After evaluating the proposals and interviewing both firms, Public Services awarded the project to the lower of the two pre-qualified bidders: CDM Smith. The firm was to integrate the existing lime-softening electrical system into the new facility while maintaining complete operational service during construction.

Had the department awarded the project via design-bid-build, the project would've taken 178 weeks to move from 30% design to completion. Design-build shaved 74 weeks — a 42% reduction — from the process. The project, including migrating the existing lime-softening electrical system to the new facility, was completed within 24 months of contract award.

LEED-certifying an energy-intensive process

Public Services and CDM Smith used the student designs to fully develop the plant concepts, including their ideas for LEED certification, a voluntary system that encourages architects and engineers to design and build more energy efficiently. The program evaluates projects in five categories.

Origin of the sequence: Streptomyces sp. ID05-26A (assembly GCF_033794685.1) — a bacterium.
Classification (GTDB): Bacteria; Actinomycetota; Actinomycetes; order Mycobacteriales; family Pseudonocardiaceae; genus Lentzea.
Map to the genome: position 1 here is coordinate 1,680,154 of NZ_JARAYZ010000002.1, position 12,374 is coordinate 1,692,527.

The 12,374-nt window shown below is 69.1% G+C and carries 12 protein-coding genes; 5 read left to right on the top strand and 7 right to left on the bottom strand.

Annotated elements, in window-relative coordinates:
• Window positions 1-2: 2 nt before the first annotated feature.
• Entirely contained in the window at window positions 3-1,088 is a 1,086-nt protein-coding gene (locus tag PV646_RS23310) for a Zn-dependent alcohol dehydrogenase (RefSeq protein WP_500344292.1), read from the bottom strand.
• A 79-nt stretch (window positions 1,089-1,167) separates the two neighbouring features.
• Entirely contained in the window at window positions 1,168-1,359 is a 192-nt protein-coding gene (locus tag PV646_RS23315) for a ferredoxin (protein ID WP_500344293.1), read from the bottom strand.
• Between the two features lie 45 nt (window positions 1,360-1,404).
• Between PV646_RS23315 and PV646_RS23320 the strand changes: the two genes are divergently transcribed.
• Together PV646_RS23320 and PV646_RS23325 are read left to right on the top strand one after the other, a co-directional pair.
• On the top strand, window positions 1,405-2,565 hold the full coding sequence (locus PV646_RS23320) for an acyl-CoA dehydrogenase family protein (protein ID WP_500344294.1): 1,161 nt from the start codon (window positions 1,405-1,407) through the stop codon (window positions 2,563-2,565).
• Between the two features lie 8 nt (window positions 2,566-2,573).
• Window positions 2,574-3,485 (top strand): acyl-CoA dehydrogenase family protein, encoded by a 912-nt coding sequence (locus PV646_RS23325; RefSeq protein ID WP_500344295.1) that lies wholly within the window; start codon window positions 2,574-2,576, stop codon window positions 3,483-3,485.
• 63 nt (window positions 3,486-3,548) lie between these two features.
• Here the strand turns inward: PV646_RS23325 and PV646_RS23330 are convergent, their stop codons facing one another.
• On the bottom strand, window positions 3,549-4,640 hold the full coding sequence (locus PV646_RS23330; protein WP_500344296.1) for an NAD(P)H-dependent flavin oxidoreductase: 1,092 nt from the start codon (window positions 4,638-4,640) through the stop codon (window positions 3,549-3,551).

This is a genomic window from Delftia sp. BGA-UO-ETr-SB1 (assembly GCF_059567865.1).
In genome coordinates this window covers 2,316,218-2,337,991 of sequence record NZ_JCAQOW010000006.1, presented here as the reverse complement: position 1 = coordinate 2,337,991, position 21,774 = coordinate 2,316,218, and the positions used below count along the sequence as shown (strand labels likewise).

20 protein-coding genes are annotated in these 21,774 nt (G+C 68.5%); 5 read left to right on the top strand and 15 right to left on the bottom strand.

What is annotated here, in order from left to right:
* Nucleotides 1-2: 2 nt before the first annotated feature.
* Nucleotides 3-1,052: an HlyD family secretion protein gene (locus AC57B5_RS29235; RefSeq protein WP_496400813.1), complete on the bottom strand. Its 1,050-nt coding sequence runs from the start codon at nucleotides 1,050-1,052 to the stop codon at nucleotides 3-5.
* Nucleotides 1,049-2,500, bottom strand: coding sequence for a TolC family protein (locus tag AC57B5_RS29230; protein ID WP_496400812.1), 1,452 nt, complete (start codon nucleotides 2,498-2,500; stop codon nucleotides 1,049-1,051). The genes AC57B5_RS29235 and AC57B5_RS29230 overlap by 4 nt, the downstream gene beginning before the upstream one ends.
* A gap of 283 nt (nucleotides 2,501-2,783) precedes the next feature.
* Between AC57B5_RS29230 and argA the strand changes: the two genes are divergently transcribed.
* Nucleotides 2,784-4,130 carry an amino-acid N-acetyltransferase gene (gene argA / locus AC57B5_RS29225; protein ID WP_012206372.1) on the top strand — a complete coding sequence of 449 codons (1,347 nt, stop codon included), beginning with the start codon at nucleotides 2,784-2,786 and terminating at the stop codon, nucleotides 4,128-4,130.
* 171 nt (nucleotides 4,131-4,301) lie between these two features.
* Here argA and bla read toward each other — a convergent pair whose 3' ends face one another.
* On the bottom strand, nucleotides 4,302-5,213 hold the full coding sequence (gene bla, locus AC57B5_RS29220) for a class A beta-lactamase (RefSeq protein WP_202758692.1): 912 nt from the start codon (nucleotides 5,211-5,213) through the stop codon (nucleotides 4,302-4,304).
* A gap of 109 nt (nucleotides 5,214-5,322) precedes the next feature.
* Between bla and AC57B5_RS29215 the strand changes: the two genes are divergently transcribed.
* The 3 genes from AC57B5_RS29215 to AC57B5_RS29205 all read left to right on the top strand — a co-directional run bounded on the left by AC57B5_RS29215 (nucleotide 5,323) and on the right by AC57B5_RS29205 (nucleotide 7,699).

1. Sustainable Sites. LEED wants applicants to use using existing disturbed sites as opposed to virgin sites and increase green space on the site. Dania Beach's new nanofiltration facility is on the same site as the current lime softening plant, which is refurbished and available to supplement the nano-filtered water.

The design increases the volume of pervious surface by reducing the amount of asphalt on the premises, using pervious pavement, and removing unused structures. To encourage employees to use alternative transportation, parking spaces are provided for carpoolers and those who drive alternative fuel vehicles. A bus stop is located at the site boundary. Showers and a bike rack also were added.

2. Water Efficiency. The building expects to use half the water of a similar structure, roughly 100,000 gallons annually; treatment process improvements are expected to save an additional 36 million gallons annually.

The new treatment process recovers a minimum 90% water, more than most membrane systems. When running at 95% recovery, the plant is 10% more efficient.